Northanger Abbey!

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I finished the last of Jane Austen’s major works, Northanger Abbey, a few days ago and  I loved it (obviously- it’s by Jane Austen)!  I don’t know if I’m just majorly nerdy, or if I have a heightened appreciation for Jane after reading the rest of her novels but I thought it was probably the funniest of her books I’ve read.  Plus it was really short and easy to read.  I don’t really know what everybody is complaining about.  I thought it was great.  Maybe part of my appreciation comes from the fact that it made fun of The Mysteries of Udolpho,which was a thoroughly stupid book that I wasted three months forcing myself to read (come on!  everyone appreciates sarcasm and mockery!)  The Mysteries of Udolpho is an extremely idiotic tale of a unfortunate girl who loses both of her parents, and is whisked away to live in a scary dilapidated castle with a dastardly uncle who she suspects may have committed murder.  She goes on many tedious and repetitive adventures, and spends most of her time fainting, crying, or taking long descriptive walks around the Italian and French countrysides.  The first line of Northanger emphasizes the ridiculousness of these exaggerated plot points when she declares that no one would have expected her main character, Catherine Morland, to be a heroine.  She says of Catherine’s father:

“He had a considerable independence, besides two good livings–and he was not in the least addicted to locking up his daughters”

She goes on to express her incredulity at her mother’s good sense and healthy constitution, saying,

“She had three sons before Catherine was born; and instead of dying in bringing the latter into the world, as anybody might expect, she still lived on”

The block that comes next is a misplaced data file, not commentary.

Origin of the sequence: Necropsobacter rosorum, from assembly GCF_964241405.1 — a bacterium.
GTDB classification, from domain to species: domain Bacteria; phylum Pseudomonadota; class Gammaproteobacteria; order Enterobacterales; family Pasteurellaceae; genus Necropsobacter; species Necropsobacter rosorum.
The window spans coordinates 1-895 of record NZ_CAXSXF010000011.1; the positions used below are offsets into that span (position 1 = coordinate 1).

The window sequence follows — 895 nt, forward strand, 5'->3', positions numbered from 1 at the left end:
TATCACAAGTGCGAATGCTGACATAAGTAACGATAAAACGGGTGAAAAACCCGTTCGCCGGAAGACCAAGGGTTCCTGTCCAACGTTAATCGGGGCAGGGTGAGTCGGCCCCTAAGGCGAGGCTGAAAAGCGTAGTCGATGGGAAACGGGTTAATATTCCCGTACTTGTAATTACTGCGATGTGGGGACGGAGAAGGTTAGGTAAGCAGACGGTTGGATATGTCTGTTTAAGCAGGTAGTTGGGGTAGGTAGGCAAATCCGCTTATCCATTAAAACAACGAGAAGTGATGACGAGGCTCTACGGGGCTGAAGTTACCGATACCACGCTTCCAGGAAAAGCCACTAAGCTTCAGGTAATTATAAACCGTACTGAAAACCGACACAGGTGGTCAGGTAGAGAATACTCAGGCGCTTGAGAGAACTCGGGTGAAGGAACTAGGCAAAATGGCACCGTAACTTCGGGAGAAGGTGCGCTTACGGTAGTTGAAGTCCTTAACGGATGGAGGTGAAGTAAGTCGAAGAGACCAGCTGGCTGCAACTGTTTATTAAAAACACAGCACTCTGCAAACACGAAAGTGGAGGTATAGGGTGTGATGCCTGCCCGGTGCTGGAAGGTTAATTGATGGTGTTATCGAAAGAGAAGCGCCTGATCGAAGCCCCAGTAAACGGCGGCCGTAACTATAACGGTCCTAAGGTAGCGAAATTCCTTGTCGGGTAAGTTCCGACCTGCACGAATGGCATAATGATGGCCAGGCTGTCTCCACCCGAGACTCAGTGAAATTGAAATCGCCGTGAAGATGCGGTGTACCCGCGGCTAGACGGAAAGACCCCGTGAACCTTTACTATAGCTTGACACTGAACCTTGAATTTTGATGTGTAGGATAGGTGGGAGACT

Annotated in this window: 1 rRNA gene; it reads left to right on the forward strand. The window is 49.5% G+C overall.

Can I just say that I loved how Jane makes fun of the fact that the mother always has to die in stories.  It still happens today in most Disney movies!

In addition to the funny elements, I think I loved the main guy character, Henry Tilney, more than any of the other Austen men (*gasp* even Mr. Darcy?! How could you call yourself a Janeite?!).  He was just really funny. Take his first exchange with Catherine for example: 

“Then forming his features into a set smile, and affectedly softening his voice, he added, with a simpering air, ‘Have you been long in Bath, madam?’  ‘About a week sir’, replied Catherine, trying not to laugh.  ‘Really!’ with affected astonishment.  ‘Why should you be surprized sir?’  ‘Why, indeed!’ said he, in his natural tone —  ‘but some emotion must appear to be raised by your reply, and surprize is more easily assumed, and not less reasonable than any  other’”

He proceeds to ask her a series of very mundane socially acceptable questions, and then concludes the exchange with “Now I must give one smirk, and then we may be rational again”.  His wit even rivals Elizabeth and Mr. Bennet in my opinion. 

So it was basically really funny and quick and I don’t know why more people don’t love it. I really liked it and I think everyone should give it a go!

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